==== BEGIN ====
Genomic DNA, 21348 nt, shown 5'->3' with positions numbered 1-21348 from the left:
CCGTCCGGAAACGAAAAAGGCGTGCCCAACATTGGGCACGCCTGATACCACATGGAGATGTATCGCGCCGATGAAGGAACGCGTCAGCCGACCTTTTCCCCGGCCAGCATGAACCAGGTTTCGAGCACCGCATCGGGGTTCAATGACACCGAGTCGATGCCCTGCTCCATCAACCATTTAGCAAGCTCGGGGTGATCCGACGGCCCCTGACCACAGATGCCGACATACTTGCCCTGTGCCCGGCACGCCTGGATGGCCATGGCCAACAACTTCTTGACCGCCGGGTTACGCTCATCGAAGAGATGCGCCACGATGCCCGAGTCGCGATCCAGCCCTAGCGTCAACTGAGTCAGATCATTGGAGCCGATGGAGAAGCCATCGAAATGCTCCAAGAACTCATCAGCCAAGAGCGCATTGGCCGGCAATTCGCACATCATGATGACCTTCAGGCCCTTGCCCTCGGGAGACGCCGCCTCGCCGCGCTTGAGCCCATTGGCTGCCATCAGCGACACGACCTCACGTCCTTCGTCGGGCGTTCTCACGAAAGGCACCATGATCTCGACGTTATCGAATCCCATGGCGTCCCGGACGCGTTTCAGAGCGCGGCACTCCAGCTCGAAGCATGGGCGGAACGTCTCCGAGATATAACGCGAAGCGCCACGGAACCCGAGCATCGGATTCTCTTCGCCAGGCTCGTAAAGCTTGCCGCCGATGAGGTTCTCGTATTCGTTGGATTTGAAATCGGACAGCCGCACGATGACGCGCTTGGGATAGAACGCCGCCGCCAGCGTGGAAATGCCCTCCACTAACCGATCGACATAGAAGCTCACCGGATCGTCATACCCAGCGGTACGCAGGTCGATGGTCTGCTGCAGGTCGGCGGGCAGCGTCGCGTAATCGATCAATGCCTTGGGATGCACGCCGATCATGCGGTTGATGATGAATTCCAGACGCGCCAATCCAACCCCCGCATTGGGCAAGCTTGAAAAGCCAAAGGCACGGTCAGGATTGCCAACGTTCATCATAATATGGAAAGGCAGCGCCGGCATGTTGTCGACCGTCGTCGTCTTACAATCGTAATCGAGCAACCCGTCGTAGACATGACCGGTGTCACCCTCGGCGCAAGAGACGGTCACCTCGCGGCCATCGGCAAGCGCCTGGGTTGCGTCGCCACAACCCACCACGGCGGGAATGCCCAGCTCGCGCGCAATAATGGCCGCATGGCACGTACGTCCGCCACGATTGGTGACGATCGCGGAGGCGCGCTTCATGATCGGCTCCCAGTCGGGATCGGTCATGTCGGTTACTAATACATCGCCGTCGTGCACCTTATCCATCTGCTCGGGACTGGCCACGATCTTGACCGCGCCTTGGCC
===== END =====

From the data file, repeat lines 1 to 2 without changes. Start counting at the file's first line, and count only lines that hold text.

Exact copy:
Genomic DNA, 21348 nt, shown 5'->3' with positions numbered 1-21348 from the left:
CCGTCCGGAAACGAAAAAGGCGTGCCCAACATTGGGCACGCCTGATACCACATGGAGATGTATCGCGCCGATGAAGGAACGCGTCAGCCGACCTTTTCCCCGGCCAGCATGAACCAGGTTTCGAGCACCGCATCGGGGTTCAATGACACCGAGTCGATGCCCTGCTCCATCAACCATTTAGCAAGCTCGGGGTGATCCGACGGCCCCTGACCACAGATGCCGACATACTTGCCCTGTGCCCGGCACGCCTGGATGGCCATGGCCAACAACTTCTTGACCGCCGGGTTACGCTCATCGAAGAGATGCGCCACGATGCCCGAGTCGCGATCCAGCCCTAGCGTCAACTGAGTCAGATCATTGGAGCCGATGGAGAAGCCATCGAAATGCTCCAAGAACTCATCAGCCAAGAGCGCATTGGCCGGCAATTCGCACATCATGATGACCTTCAGGCCCTTGCCCTCGGGAGACGCCGCCTCGCCGCGCTTGAGCCCATTGGCTGCCATCAGCGACACGACCTCACGTCCTTCGTCGGGCGTTCTCACGAAAGGCACCATGATCTCGACGTTATCGAATCCCATGGCGTCCCGGACGCGTTTCAGAGCGCGGCACTCCAGCTCGAAGCATGGGCGGAACGTCTCCGAGATATAACGCGAAGCGCCACGGAACCCGAGCATCGGATTCTCTTCGCCAGGCTCGTAAAGCTTGCCGCCGATGAGGTTCTCGTATTCGTTGGATTTGAAATCGGACAGCCGCACGATGACGCGCTTGGGATAGAACGCCGCCGCCAGCGTGGAAATGCCCTCCACTAACCGATCGACATAGAAGCTCACCGGATCGTCATACCCAGCGGTACGCAGGTCGATGGTCTGCTGCAGGTCGGCGGGCAGCGTCGCGTAATCGATCAATGCCTTGGGATGCACGCCGATCATGCGGTTGATGATGAATTCCAGACGCGCCAATCCAACCCCCGCATTGGGCAAGCTTGAAAAGCCAAAGGCACGGTCAGGATTGCCAACGTTCATCATAATATGGAAAGGCAGCGCCGGCATGTTGTCGACCGTCGTCGTCTTACAATCGTAATCGAGCAACCCGTCGTAGACATGACCGGTGTCACCCTCGGCGCAAGAGACGGTCACCTCGCGGCCATCGGCAAGCGCCTGGGTTGCGTCGCCACAACCCACCACGGCGGGAATGCCCAGCTCGCGCGCAATAATGGCCGCATGGCACGTACGTCCGCCACGATTGGTGACGATCGCGGAGGCGCGCTTCATGATCGGCTCCCAGTCGGGATCGGTCATGTCGGTTACTAATACATCGCCGTCGTGCACCTTATCCATCTGCTCGGGACTGGCCACGATCTTGACCGCGCCTTGGCC